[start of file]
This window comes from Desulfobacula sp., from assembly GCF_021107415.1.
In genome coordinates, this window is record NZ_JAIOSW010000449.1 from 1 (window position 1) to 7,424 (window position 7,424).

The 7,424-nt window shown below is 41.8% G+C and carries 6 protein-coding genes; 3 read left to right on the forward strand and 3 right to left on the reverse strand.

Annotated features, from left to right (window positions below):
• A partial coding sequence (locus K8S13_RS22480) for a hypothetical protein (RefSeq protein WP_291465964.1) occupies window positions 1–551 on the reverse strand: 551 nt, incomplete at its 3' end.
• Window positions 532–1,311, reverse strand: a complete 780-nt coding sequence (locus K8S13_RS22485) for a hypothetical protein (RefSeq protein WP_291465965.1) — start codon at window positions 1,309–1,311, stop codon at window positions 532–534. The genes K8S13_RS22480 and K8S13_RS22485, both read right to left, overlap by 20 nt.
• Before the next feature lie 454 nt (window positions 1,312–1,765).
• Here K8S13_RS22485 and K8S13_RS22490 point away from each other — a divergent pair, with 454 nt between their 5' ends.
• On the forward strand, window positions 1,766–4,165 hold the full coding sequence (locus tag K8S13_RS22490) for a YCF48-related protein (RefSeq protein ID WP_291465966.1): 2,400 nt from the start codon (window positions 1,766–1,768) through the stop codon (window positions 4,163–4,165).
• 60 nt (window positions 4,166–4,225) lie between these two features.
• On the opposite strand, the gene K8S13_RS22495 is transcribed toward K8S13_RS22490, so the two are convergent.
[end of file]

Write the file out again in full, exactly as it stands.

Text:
This window comes from Desulfobacula sp., from assembly GCF_021107415.1.
In genome coordinates, this window is record NZ_JAIOSW010000449.1 from 1 (window position 1) to 7,424 (window position 7,424).

The 7,424-nt window shown below is 41.8% G+C and carries 6 protein-coding genes; 3 read left to right on the forward strand and 3 right to left on the reverse strand.

Annotated features, from left to right (window positions below):
• A partial coding sequence (locus K8S13_RS22480) for a hypothetical protein (RefSeq protein WP_291465964.1) occupies window positions 1–551 on the reverse strand: 551 nt, incomplete at its 3' end.
• Window positions 532–1,311, reverse strand: a complete 780-nt coding sequence (locus K8S13_RS22485) for a hypothetical protein (RefSeq protein WP_291465965.1) — start codon at window positions 1,309–1,311, stop codon at window positions 532–534. The genes K8S13_RS22480 and K8S13_RS22485, both read right to left, overlap by 20 nt.
• Before the next feature lie 454 nt (window positions 1,312–1,765).
• Here K8S13_RS22485 and K8S13_RS22490 point away from each other — a divergent pair, with 454 nt between their 5' ends.
• On the forward strand, window positions 1,766–4,165 hold the full coding sequence (locus tag K8S13_RS22490) for a YCF48-related protein (RefSeq protein ID WP_291465966.1): 2,400 nt from the start codon (window positions 1,766–1,768) through the stop codon (window positions 4,163–4,165).
• 60 nt (window positions 4,166–4,225) lie between these two features.
• On the opposite strand, the gene K8S13_RS22495 is transcribed toward K8S13_RS22490, so the two are convergent.